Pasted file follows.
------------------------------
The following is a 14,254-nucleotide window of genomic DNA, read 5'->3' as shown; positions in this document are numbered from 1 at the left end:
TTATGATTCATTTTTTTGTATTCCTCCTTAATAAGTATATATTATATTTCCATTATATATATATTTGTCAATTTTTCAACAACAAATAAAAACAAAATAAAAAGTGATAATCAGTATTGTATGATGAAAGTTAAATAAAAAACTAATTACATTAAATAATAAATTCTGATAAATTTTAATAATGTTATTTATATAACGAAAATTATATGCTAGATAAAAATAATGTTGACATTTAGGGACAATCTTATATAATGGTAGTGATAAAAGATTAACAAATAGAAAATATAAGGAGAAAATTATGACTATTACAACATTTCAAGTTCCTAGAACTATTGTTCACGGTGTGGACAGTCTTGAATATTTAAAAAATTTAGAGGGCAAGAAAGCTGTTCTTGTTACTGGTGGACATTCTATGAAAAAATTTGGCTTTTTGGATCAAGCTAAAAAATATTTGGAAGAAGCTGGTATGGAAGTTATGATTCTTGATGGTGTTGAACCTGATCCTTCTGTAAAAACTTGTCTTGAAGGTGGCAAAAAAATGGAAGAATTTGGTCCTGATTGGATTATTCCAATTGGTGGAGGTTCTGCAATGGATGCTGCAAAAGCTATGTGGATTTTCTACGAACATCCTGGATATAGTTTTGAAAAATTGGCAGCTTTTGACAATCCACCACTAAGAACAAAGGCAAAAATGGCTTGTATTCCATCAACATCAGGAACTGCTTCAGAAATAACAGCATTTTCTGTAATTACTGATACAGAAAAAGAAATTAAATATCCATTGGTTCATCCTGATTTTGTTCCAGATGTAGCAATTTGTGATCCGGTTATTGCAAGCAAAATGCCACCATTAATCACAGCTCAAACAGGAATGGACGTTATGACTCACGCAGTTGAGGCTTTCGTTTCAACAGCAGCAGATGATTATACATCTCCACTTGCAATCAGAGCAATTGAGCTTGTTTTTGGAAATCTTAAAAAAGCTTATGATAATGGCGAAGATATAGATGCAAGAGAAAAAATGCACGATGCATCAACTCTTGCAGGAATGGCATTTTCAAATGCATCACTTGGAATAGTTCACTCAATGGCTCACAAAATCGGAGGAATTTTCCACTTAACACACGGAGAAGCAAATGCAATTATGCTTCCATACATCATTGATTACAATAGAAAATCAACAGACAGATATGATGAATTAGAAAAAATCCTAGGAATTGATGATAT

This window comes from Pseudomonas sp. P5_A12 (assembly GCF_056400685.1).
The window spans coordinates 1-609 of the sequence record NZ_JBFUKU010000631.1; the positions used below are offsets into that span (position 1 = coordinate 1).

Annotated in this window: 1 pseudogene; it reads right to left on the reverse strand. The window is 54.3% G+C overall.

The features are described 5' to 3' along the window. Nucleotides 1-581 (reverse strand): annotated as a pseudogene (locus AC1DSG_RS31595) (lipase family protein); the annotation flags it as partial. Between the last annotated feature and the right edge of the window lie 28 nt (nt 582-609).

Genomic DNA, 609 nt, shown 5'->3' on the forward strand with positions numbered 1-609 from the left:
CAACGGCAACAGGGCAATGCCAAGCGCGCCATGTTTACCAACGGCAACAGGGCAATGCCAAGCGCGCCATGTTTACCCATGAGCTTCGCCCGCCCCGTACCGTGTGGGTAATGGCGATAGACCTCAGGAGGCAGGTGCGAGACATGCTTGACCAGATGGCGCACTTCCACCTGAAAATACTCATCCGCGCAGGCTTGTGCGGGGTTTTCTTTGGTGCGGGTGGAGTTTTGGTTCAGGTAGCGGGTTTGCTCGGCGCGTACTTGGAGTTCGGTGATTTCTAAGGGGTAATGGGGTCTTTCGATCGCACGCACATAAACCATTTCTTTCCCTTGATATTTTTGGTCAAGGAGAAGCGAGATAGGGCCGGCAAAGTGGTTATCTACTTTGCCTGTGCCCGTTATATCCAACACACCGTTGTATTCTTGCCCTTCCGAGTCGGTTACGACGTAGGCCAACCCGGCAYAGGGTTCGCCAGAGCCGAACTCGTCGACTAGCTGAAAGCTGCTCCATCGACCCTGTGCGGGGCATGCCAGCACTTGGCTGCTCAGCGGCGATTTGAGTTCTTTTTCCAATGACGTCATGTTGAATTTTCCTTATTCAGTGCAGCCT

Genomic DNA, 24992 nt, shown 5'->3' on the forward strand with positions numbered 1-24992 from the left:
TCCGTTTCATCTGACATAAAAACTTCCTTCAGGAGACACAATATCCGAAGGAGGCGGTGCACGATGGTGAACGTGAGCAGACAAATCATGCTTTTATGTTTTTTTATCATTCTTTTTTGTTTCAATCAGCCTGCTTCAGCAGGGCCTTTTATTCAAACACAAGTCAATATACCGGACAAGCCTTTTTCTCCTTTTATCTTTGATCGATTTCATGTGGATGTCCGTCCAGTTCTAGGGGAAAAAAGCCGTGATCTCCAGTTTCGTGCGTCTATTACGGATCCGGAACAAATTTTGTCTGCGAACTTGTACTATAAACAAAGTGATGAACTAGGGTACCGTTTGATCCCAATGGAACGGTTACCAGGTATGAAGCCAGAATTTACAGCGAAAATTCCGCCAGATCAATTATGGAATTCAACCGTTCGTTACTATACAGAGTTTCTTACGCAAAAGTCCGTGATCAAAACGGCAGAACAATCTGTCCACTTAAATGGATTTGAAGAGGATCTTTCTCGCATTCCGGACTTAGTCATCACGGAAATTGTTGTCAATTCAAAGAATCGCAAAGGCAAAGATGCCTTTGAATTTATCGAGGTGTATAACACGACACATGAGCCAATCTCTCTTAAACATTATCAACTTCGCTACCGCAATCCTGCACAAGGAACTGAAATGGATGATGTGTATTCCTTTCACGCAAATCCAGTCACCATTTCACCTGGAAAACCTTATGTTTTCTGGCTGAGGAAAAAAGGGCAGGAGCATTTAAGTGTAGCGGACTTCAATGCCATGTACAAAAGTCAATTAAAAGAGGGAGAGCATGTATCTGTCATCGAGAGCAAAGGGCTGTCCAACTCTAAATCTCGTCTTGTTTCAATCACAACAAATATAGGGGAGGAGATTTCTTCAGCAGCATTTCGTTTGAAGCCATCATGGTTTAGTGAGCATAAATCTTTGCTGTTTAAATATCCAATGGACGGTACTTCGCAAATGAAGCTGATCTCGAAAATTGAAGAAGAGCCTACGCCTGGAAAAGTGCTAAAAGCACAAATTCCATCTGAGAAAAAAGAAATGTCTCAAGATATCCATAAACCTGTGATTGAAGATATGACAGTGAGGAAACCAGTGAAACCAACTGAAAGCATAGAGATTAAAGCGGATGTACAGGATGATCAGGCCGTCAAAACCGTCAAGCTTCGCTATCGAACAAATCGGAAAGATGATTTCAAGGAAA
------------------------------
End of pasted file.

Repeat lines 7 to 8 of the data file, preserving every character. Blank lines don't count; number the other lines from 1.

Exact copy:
Genomic DNA, 609 nt, shown 5'->3' on the forward strand with positions numbered 1-609 from the left:
CAACGGCAACAGGGCAATGCCAAGCGCGCCATGTTTACCAACGGCAACAGGGCAATGCCAAGCGCGCCATGTTTACCCATGAGCTTCGCCCGCCCCGTACCGTGTGGGTAATGGCGATAGACCTCAGGAGGCAGGTGCGAGACATGCTTGACCAGATGGCGCACTTCCACCTGAAAATACTCATCCGCGCAGGCTTGTGCGGGGTTTTCTTTGGTGCGGGTGGAGTTTTGGTTCAGGTAGCGGGTTTGCTCGGCGCGTACTTGGAGTTCGGTGATTTCTAAGGGGTAATGGGGTCTTTCGATCGCACGCACATAAACCATTTCTTTCCCTTGATATTTTTGGTCAAGGAGAAGCGAGATAGGGCCGGCAAAGTGGTTATCTACTTTGCCTGTGCCCGTTATATCCAACACACCGTTGTATTCTTGCCCTTCCGAGTCGGTTACGACGTAGGCCAACCCGGCAYAGGGTTCGCCAGAGCCGAACTCGTCGACTAGCTGAAAGCTGCTCCATCGACCCTGTGCGGGGCATGCCAGCACTTGGCTGCTCAGCGGCGATTTGAGTTCTTTTTCCAATGACGTCATGTTGAATTTTCCTTATTCAGTGCAGCCT